IT was recently reported that the Ministry of Communications, together with the Malaysian Communications and Multimedia Commission (MCMC), are planning to regulate social media platforms.

This will ostensibly be done through a licensing regime where social media platforms will require a licence to operate legally in Malaysia.

While exact details remain scarce, there are two seeming objectives for this: (1) to introduce a digital revenue sharing mechanism; and (2) to address the allegedly increasing number of harmful online content on social media platforms.

Meeting the first objective is much welcomed. It is a known fact that platforms disproportionately benefit from the content created by traditional media companies, undermining the already precarious financial position of the latter.

The media’s lack of financial viability could, in turn, have knock-on effects on its ability to play a larger role in support of a functioning democracy.

Meeting the second objective, however, can be slightly more complicated.

While the overarching imperative to address harmful online content is understandable, there are valid concerns if the ends justify the means, or if the introduction of a licensing regime is premature when considered on balance.

On one hand, the benefits are obvious enough — social media platforms typically operate outside of Malaysian jurisdiction, thus are not directly bound by Malaysian laws.

This also means that MCMC, despite its regulatory mandate, is unable to compel these platforms to remove any given content.

This lack of regulatory control can be an issue if the platforms are lax in removing unobjectionably harmful online content such as child pornography, terrorism materials, and scams.

On the other hand, the risks associated with a licensing regime should not be downplayed.

Theoretically, a licensing regime could see social media platforms becoming beholden to the authorities for licence renewals, not too dissimilar to the printing presses’ licensing requirement under the Printing Presses and Publications Act 1984.

As a result, platforms could be more compliant and acquiesce to more removal requests.

This then raises the question of the government’s exact definition of harmful content, especially if harmfulness is conflated with potential illegality under Section 233 of the Communications and Multimedia Act 1998.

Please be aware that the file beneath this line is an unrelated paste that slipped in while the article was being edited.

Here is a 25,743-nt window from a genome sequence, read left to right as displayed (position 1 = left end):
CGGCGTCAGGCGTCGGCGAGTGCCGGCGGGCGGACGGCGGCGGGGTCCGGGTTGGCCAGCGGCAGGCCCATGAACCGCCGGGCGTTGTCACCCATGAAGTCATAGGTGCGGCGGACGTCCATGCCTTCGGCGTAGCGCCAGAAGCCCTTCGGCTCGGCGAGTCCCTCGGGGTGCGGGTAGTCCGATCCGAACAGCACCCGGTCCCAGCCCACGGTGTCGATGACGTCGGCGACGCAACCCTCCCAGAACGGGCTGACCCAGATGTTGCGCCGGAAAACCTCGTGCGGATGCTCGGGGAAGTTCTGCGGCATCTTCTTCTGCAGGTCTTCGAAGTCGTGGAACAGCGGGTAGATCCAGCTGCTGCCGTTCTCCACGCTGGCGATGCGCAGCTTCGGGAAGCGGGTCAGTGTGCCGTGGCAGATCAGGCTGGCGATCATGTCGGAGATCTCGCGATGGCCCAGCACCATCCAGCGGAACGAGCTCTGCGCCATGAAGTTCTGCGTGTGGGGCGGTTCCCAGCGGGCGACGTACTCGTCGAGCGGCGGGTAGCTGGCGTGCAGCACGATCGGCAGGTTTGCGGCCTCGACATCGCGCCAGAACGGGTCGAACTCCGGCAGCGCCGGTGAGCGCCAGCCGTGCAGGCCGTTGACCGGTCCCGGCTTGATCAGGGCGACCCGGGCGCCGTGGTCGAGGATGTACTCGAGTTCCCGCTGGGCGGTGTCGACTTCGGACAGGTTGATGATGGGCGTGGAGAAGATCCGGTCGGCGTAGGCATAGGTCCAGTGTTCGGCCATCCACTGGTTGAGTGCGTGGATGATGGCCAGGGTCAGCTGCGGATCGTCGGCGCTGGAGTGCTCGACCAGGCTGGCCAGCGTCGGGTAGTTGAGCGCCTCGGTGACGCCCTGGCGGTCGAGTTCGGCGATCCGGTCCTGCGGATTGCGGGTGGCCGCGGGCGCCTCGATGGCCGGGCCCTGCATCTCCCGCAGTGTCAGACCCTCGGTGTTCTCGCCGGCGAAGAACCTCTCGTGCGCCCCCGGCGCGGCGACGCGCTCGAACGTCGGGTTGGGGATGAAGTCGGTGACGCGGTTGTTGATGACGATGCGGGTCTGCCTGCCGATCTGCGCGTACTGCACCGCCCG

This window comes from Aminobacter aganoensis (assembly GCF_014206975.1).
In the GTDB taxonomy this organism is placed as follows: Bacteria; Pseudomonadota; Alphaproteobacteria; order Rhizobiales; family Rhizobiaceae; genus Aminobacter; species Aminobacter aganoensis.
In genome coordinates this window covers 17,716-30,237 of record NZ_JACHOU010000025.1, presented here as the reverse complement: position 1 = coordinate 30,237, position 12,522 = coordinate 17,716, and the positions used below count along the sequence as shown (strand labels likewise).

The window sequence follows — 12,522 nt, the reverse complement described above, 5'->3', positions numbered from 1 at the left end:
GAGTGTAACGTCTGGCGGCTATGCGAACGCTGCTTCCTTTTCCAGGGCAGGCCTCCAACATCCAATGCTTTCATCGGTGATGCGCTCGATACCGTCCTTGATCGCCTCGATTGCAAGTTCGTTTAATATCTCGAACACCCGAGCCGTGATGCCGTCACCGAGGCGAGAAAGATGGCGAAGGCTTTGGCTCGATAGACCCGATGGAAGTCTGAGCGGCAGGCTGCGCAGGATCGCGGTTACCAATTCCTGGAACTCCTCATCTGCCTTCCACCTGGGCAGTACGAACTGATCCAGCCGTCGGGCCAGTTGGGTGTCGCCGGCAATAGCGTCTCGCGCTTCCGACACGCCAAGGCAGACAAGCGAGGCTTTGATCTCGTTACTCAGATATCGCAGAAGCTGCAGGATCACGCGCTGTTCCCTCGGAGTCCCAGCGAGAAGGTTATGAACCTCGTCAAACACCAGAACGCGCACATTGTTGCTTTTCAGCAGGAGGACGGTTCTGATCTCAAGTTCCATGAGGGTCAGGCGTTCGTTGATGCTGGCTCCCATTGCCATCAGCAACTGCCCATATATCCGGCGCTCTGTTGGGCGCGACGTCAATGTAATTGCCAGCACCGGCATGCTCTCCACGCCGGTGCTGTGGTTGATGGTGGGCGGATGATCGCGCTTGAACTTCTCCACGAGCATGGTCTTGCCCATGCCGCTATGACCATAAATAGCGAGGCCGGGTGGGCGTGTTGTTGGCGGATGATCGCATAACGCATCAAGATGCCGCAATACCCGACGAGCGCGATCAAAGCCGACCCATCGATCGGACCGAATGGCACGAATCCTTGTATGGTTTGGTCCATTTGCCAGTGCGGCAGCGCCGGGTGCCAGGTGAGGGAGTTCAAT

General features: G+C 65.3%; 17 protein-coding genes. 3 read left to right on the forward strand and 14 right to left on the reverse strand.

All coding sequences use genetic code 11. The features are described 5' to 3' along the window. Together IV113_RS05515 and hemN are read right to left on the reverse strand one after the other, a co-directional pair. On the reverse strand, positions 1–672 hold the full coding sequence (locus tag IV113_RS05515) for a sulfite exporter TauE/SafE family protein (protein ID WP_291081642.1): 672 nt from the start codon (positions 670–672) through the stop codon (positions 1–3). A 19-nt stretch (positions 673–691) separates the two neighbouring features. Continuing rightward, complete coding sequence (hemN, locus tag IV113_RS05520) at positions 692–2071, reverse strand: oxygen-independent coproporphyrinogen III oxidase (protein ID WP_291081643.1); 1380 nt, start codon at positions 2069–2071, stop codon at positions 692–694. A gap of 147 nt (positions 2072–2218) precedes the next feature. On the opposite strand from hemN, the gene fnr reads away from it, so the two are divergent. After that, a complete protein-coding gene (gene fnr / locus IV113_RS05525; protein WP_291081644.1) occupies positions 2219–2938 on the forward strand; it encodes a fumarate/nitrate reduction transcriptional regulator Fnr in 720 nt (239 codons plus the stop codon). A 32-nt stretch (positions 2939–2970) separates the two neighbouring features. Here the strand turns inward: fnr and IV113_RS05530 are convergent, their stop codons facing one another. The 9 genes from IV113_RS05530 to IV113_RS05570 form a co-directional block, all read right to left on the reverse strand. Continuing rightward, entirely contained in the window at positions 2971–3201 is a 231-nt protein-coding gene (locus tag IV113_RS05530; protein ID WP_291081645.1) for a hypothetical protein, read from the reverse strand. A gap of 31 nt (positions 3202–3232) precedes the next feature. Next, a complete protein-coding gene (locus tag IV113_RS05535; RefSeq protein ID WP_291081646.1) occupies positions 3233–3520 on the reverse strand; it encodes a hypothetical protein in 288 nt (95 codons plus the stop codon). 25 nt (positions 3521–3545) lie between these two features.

The reason for this being Section 233’s vague wording and resultant broad applicability, which sets the redline for free speech at content that causes mere annoyance.

This means that while removal requests made under this provision has a veneer of legality, it says little of the actual harmfulness of the content in question.

Exacerbating this is the lack of transparency on what exactly MCMC has been requesting these platforms to remove, and the platforms’ response to these requests.

For context, the government does not periodically publish data related to its removal requests, while figures reported in the platforms’ respective transparency reports do not contain sufficient information to make any meaningful assessment.

Without meaningful transparency on this front, the public can neither effectively scrutinise the legitimacy of the government’s removal requests nor assess the platforms’ compliance levels in removing harmful online content.

This has a direct bearing on the public’s ability to either support or contest the proposed licensing regime, undermining the concept of participatory policymaking.

Now, to be clear, regulating any matter related to speech will naturally raise concerns. After all, speech is widely accepted as the bellwether of every other human right.

In moving forward, my proposal is to fine tune the sequencing of this policy decision.

Rather than treating a licensing regime as the starting point of regulatory intervention, the government should instead prioritise making the aforementioned processes transparent to assuage concerns. (A thorough case for greater transparency was made here).

This means making its removal requests public, along with the platforms’ subsequent decision to retain or remove the content in question.

This will go a long way in informing the need for a licensing regime and ensuring a balance between protecting people from harmful online content and upholding free speech rights.

In conclusion, while the objectives of introducing a licensing regime for social media platforms may seem commendable, the complexities and risks involved necessitate a more cautious approach.

Meaningful transparency, rather than a licensing framework, should be the first step forward towards any equitable regulatory regime.

This article first appeared in the New Straits Times , 01 May 2024

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